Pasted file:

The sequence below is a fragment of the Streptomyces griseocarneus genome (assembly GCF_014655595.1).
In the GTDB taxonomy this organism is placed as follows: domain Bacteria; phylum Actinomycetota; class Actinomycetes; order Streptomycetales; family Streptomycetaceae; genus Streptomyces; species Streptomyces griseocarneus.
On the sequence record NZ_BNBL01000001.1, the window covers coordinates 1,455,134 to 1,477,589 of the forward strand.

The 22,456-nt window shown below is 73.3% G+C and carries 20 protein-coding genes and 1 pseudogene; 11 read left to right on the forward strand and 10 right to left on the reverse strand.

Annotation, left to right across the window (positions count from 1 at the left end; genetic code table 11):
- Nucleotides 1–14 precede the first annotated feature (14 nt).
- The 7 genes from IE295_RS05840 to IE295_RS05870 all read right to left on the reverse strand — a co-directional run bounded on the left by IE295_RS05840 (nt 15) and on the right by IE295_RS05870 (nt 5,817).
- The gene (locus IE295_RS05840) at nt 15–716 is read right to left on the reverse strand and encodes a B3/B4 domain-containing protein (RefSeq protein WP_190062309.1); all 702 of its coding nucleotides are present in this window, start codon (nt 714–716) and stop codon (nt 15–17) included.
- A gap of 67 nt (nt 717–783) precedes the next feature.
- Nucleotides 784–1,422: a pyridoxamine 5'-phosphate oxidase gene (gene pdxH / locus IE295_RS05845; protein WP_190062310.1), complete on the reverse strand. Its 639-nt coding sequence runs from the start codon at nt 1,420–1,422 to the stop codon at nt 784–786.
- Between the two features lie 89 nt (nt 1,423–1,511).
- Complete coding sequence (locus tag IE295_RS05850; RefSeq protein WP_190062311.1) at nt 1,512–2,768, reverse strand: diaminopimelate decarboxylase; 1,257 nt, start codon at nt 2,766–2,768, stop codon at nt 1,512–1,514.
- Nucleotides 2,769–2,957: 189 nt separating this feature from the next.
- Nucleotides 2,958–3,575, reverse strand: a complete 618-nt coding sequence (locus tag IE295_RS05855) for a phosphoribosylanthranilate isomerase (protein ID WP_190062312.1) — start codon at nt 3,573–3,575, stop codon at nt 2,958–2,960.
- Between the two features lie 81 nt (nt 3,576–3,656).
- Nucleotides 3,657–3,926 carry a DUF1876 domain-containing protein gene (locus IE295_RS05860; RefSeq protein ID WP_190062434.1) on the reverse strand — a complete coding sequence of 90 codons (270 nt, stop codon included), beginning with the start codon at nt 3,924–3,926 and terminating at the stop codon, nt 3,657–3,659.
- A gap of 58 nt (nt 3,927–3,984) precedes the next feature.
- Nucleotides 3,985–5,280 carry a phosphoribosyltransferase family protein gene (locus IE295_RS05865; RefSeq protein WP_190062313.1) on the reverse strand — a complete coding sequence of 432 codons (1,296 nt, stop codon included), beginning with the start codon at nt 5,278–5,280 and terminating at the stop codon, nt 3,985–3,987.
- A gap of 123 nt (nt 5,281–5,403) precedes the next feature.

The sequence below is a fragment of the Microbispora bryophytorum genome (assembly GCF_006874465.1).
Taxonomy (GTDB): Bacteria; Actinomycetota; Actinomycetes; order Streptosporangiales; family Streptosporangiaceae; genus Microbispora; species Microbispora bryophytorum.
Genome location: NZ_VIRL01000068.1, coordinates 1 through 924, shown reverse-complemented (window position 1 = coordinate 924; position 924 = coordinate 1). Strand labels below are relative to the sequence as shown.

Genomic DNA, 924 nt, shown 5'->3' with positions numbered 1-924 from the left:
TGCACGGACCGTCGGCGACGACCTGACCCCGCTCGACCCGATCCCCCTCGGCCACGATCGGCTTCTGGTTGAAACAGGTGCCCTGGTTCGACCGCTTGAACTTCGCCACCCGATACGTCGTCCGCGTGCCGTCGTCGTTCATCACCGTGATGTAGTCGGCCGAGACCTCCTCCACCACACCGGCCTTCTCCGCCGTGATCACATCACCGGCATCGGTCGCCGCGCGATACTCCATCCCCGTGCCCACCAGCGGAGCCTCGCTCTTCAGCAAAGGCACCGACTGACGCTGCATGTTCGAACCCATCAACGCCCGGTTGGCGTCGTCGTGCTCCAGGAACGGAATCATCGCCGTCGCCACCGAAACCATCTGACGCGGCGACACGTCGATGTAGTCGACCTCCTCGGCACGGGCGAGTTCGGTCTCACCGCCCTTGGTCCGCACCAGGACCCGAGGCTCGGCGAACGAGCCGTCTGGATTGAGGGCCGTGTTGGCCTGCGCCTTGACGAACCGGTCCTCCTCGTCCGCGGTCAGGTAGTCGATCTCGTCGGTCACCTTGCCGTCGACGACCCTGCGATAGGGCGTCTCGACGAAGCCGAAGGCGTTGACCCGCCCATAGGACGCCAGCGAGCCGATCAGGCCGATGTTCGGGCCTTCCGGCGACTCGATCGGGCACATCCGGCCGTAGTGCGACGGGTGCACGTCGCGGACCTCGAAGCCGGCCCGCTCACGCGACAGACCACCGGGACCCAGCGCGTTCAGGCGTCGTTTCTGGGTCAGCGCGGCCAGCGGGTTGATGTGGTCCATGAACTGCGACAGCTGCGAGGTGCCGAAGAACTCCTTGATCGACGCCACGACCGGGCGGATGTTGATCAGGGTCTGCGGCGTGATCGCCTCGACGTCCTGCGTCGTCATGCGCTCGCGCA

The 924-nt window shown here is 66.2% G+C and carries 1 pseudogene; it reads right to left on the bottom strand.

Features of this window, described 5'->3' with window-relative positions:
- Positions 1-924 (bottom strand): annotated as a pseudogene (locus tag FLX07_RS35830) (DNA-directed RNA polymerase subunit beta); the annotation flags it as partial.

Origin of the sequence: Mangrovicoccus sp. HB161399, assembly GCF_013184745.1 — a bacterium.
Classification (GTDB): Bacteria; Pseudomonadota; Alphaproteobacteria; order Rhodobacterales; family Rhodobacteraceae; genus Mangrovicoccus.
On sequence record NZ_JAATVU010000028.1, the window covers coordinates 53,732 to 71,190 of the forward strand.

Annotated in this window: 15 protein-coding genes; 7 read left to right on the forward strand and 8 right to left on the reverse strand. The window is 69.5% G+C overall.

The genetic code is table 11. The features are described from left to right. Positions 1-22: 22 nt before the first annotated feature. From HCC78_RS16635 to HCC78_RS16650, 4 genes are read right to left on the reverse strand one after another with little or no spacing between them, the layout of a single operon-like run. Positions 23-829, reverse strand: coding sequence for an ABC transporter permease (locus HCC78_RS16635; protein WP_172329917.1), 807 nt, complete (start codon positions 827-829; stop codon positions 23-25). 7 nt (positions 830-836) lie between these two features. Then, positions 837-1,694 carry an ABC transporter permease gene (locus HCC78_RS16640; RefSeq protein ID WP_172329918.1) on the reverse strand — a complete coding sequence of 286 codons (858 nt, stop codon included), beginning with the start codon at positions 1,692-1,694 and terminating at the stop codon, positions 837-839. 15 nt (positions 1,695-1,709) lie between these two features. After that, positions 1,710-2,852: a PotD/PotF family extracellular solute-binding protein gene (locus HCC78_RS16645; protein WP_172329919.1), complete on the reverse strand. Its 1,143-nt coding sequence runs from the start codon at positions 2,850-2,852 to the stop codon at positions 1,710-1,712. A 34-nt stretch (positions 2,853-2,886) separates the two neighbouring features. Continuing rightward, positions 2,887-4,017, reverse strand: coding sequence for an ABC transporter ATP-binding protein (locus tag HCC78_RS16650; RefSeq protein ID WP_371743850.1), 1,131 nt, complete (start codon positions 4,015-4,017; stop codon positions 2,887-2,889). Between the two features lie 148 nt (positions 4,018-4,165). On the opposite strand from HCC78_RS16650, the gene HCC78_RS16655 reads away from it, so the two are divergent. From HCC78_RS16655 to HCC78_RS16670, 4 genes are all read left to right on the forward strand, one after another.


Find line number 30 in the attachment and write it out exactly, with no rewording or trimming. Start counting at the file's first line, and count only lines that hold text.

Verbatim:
On sequence record NZ_JAATVU010000028.1, the window covers coordinates 53,732 to 71,190 of the forward strand.